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A substantial portion of the US has naturally-occurring hard water, which makes hard water a common problem in households across the nation. At a minimum, it can leave skin or hair dry. Worse, it can damage appliances like dishwashers with a mineral buildup.
That also means that there is a good chance your home contains some kind of water softener system. Unlike some systems in a home, water softeners prove fairly reliable. Yet, even these reliable systems can break down from time to time.
If your system has gone off the rails, keep reading for our DIY guide on water softener repair.
Disconnect the System
Make sure you disconnect the system from the water supply before you begin. Otherwise, you may find yourself mopping up a huge mess. You should also disconnect the system from any electrical sources, if necessary.
Check and Clean the Brine Tank
You should begin your repair efforts with the brine tank. One of the most common problems with water softener systems is a salt dome. In essence, the salt forms a shell that makes it look like your system has enough pure salt for the system.
You should crack that shell and vacuum out the pieces with a shop vac. Afterward, scrub the tank interior with a mild soap and water mix. Rinse the tank thoroughly before reconnecting it.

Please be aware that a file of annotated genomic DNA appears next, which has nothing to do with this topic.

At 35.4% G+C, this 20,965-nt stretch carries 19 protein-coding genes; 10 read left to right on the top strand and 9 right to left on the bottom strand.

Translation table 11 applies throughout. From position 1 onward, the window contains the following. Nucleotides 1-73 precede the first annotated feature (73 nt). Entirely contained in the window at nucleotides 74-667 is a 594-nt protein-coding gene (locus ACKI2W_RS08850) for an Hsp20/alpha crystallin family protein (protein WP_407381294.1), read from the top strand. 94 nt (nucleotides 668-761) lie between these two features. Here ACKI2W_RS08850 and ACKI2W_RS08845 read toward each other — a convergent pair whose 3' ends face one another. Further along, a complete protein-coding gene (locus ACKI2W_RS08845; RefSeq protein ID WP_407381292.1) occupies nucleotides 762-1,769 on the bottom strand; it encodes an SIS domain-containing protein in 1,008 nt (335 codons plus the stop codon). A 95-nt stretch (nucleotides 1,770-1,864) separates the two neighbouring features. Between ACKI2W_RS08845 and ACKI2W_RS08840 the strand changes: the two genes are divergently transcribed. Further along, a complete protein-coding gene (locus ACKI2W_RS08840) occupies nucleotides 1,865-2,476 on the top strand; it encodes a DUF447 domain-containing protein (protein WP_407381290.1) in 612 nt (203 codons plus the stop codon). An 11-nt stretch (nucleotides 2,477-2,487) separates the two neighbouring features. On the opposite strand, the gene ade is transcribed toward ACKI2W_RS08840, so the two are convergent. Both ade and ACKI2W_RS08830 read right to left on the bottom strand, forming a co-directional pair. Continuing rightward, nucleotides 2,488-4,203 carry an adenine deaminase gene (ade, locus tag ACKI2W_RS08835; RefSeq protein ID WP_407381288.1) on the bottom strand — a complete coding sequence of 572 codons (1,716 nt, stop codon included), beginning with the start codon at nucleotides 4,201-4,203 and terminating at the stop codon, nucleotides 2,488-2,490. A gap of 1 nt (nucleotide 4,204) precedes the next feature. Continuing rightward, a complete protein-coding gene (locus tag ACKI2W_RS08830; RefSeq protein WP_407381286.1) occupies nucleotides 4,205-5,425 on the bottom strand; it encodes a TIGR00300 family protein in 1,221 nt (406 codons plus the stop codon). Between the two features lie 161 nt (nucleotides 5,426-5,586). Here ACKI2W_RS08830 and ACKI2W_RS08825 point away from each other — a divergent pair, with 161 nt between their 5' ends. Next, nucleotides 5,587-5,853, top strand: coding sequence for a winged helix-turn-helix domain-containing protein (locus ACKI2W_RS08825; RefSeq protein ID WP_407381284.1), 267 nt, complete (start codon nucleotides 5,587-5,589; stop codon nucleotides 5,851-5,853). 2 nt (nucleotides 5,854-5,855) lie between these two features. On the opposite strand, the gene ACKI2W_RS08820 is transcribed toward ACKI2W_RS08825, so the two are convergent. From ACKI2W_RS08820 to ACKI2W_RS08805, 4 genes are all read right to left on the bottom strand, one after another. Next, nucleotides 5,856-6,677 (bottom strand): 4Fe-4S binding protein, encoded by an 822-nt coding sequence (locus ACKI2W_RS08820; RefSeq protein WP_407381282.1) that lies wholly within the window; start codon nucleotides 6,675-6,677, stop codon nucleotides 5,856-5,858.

Salt domes typically show up if you add salt too often. Check the manufacturer’s recommendations for when and how much salt you should add.
Check and Clean the Resin Bed
Most systems use beds of resin or resin beads as part of the filtration process. While the resin doesn’t normally require attention, iron-heavy water can impact the performance of the beads. You can use a variety of rust removal products that you run through the system.
If those don’t work, you can also replace the resin entirely.
Replace the System
In some cases, you may inherit a water softening system when you buy a house. These inherited systems often prove more troublesome since you can’t know how well-maintained they were.
In these cases, you may find replacing the system with a RainSoft system or a similar option more practical than repairs. You can learn more about Rainsoft water softeners here. Replacing your system can offer you more peace of mind than repairing an old system.
DIY Water Softener Repair the Smart Way
Water softener repair as a DIY project can make sense if you handle it the smart way.
Always disconnect the system from the main water supply and electricity. You’ll spare yourself some messes and a few serious hazards as well.
Start with the most likely candidates first. A problem with the brine tank or the resin bed are the most likely culprits.
Not every system is worth the time, effort, or cost of saving it. If you inherited the system, replacement may prove more productive in the long term.
Looking for some more home improvement tips? Check out the articles in our Real Estate section.